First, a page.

Picture a game in which any forward move will put a bullet in your head, and any backward move will land you in a gas chamber. In this game, not moving is not an option. 

Alone in a hotel room, Quotation throws his useless visas at the wall. He cradles his head in his hands. 

Have you ever felt so much pain your whole body breaks? Heart, stomach, windpipe, skull, knuckles, ragged breath. It stamps and wrings. You barrel sideways. You gasp and burn. 

Susan Sontag reminds us that Quotation saw suicide as “an act which seals a heroic will.” 

He puts pen to paper. Here is the message (destroyed) he scrawled, in which he may (or may not) have told Henny Gurland to read, destroy, and rewrite said message (only she can know). 

Not knowing what he wrote, we quote the poet Anne Carson: “Hesitate, oh hesitate.”

Ten pm. Quotation is poised above the hotel sink, remembering how memory “not only collapses time, but allows us to repeat it.” He smokes hashish in the Tiergarten, kisses Asja in her wide-brimmed hat. 

Here is the empty morphine bottle. 

Here is heroic will. 

Here is the last European, sliding down the side of the hotel sink.  

Here is a curfewed mind, a cache of unspoken quotations. 

Here are brief implosions, like bombs dropped over a sleeping city. 

Here is the heart of the labyrinth.

Henny Gurland claims to quote Quotation in her transcribed message, while his body lay in the adjacent room: “In a situation with no way out, I have no other choice but to end it. It is in a little village in the Pyrenees where nobody knows me that my life will be finished. I ask you to transmit my thoughts to my friend Adorno and to explain to him the position in which I saw myself placed. There is not enough time to write all the letters I would have liked to write.”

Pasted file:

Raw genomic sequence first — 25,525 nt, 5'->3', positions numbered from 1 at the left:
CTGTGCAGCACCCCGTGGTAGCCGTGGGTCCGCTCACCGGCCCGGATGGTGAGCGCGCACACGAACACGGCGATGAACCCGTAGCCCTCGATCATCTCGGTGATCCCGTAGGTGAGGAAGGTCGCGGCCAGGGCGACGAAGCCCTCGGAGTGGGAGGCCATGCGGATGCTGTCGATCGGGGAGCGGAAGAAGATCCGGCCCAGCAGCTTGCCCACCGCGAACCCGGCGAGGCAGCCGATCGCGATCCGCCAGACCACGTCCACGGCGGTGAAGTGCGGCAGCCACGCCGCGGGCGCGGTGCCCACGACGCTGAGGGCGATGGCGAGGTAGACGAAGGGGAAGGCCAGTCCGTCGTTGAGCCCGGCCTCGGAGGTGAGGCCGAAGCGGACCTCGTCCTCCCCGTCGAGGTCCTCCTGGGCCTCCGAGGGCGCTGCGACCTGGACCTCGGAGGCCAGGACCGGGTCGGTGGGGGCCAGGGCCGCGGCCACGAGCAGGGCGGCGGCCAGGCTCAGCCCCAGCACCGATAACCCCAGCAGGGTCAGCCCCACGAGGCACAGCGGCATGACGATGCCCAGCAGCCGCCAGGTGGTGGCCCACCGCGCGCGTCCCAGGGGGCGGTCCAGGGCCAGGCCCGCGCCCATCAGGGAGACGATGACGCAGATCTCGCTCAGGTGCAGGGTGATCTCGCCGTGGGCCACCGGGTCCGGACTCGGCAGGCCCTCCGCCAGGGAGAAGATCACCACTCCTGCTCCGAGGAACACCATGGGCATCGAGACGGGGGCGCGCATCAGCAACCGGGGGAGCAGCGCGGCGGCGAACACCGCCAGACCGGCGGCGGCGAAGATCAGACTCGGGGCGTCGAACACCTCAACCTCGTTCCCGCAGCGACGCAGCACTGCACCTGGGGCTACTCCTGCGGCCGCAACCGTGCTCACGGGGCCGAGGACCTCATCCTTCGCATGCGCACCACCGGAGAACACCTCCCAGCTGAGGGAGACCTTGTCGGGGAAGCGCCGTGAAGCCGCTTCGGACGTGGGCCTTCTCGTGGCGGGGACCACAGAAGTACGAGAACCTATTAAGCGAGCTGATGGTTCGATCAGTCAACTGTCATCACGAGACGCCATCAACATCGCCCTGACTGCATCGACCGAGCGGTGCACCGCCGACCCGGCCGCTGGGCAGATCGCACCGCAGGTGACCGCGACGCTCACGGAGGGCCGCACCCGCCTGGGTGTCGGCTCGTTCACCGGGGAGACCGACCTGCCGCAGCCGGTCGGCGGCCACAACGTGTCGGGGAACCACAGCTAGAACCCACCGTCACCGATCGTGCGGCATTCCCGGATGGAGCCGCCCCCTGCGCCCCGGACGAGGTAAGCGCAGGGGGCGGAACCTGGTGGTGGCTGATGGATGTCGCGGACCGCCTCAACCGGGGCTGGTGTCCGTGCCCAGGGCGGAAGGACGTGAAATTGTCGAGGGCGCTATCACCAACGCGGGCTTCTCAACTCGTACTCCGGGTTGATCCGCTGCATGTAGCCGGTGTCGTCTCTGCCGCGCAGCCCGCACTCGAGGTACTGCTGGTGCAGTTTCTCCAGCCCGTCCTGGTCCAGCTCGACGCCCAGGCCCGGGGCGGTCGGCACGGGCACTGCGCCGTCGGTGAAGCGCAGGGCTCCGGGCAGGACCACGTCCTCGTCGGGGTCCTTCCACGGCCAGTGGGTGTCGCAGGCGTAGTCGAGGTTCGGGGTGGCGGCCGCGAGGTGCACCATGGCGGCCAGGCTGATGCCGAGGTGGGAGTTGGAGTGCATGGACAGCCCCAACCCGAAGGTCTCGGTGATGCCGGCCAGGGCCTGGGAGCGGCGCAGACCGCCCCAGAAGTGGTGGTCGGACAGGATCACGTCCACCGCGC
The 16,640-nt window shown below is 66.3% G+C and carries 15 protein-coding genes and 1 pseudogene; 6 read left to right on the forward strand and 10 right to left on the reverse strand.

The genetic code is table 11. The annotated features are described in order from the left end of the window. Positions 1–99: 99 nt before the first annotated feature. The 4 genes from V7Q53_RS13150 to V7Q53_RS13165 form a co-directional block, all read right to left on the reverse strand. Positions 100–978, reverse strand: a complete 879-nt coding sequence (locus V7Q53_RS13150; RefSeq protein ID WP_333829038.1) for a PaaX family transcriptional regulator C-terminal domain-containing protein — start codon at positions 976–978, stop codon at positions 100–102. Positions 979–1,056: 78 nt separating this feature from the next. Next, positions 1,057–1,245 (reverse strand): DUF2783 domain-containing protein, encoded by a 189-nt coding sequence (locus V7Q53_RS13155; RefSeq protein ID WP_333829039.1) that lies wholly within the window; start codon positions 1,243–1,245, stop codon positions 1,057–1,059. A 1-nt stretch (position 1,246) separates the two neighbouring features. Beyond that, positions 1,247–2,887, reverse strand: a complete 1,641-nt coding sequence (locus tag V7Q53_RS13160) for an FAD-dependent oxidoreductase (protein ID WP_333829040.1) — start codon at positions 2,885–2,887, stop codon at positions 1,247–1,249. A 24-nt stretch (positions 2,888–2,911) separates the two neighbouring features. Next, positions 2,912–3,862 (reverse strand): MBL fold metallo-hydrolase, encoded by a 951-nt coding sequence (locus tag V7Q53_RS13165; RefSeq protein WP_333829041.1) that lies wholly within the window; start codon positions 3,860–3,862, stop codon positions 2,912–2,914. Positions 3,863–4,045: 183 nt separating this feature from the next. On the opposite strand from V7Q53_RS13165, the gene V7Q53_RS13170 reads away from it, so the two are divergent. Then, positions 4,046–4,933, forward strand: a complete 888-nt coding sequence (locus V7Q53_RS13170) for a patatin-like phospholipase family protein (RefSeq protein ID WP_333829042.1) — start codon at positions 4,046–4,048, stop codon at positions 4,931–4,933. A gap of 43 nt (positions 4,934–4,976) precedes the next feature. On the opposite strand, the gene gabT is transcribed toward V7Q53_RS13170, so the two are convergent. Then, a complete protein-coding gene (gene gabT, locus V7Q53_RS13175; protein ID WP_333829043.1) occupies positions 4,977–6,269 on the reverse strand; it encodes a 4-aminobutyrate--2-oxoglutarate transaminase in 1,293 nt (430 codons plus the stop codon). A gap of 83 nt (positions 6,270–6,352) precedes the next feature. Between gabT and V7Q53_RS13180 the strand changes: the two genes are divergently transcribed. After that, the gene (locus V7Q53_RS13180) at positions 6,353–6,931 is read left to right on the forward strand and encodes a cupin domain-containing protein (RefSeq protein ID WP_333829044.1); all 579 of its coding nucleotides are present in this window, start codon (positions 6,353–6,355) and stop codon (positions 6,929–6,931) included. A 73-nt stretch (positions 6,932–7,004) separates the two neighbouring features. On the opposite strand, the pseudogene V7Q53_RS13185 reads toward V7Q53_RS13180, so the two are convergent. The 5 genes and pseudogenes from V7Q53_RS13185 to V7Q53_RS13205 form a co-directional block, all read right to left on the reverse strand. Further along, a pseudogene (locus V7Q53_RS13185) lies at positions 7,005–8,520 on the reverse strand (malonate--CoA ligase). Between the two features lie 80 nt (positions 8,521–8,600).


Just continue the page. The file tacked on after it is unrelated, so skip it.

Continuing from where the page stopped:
Moss on the rocks in the sand drifts. 

Cerebral hemorrhage, the local doctor writes.

Incidentally, Quotation’s manuscript is missing. All those pages, lugged to this edge of the world. In New York, Theodore Adorno assumes himself sole inheritor of Quotation’s literary estate. Hannah Arendt paces, somber as ash, calling Adorno a “bastard.”

On the 27th of September, the new regulation is lifted. The group is permitted entrance into Spain. The refugees reach Lisbon on September 30th. On the boat to America, José Gurland discovers a ripe fig in his pocket. His mother crumples a receipt for a five-year grave. 

In a drawer at the Bibliothèque Nationale in Paris, Klee’s angel holds his clustered smile in place. His eyes slide sideways, though there’s nothing to see in the dark.    


Collect Quotation from the page. Tear him out gently, then bind his body in clean quotation marks. Transcendence is the only way to save him. Leave through the trapdoor, the one above your head. Quickly. Hoist yourself up and emerge on the other side of the story, in a meadow overlooking the sea, in the last light of day. Push out blindly into the brome grass, where a dragonfly pedals among blue orchanet, and a scops owl drops from a tree. At the precipice, you find nothing but sea spray. Contemplate your own contextlessness. Consider your faith. 

Down in the tide, Asja Lācis splashes in her wide brimmed hat. An echo emerges, as if in parenthesis (here is the task of the translator): approach, approach. 

Kaylen Baker is a writer and translator living in Paris, and a graduate of Columbia University’s MFA program. She has previously published in Defunct Magazine, the Los Angeles Review, Asymptote, The Adirondack Review, Panorama: The Journal of Intelligent Travel, and was the 2019 winner of the Broadsided Press Switcheroo contest.